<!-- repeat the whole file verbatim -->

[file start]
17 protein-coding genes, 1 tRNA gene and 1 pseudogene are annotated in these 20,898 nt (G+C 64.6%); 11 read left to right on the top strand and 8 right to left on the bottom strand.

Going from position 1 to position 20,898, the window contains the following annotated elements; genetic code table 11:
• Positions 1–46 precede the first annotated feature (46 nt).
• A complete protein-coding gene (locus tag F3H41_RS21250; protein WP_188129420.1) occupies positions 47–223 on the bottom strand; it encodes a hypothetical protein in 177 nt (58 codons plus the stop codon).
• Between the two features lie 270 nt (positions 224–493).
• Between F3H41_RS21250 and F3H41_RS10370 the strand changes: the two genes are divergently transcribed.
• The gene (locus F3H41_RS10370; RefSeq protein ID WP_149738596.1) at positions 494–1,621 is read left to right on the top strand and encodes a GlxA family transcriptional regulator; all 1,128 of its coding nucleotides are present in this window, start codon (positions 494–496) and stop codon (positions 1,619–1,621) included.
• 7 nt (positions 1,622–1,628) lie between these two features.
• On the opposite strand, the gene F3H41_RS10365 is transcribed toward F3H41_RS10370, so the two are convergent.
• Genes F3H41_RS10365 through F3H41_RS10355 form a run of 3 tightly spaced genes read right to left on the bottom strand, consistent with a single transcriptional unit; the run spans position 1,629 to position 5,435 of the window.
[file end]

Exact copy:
17 protein-coding genes, 1 tRNA gene and 1 pseudogene are annotated in these 20,898 nt (G+C 64.6%); 11 read left to right on the top strand and 8 right to left on the bottom strand.

Going from position 1 to position 20,898, the window contains the following annotated elements; genetic code table 11:
• Positions 1–46 precede the first annotated feature (46 nt).
• A complete protein-coding gene (locus tag F3H41_RS21250; protein WP_188129420.1) occupies positions 47–223 on the bottom strand; it encodes a hypothetical protein in 177 nt (58 codons plus the stop codon).
• Between the two features lie 270 nt (positions 224–493).
• Between F3H41_RS21250 and F3H41_RS10370 the strand changes: the two genes are divergently transcribed.
• The gene (locus F3H41_RS10370; RefSeq protein ID WP_149738596.1) at positions 494–1,621 is read left to right on the top strand and encodes a GlxA family transcriptional regulator; all 1,128 of its coding nucleotides are present in this window, start codon (positions 494–496) and stop codon (positions 1,619–1,621) included.
• 7 nt (positions 1,622–1,628) lie between these two features.
• On the opposite strand, the gene F3H41_RS10365 is transcribed toward F3H41_RS10370, so the two are convergent.
• Genes F3H41_RS10365 through F3H41_RS10355 form a run of 3 tightly spaced genes read right to left on the bottom strand, consistent with a single transcriptional unit; the run spans position 1,629 to position 5,435 of the window.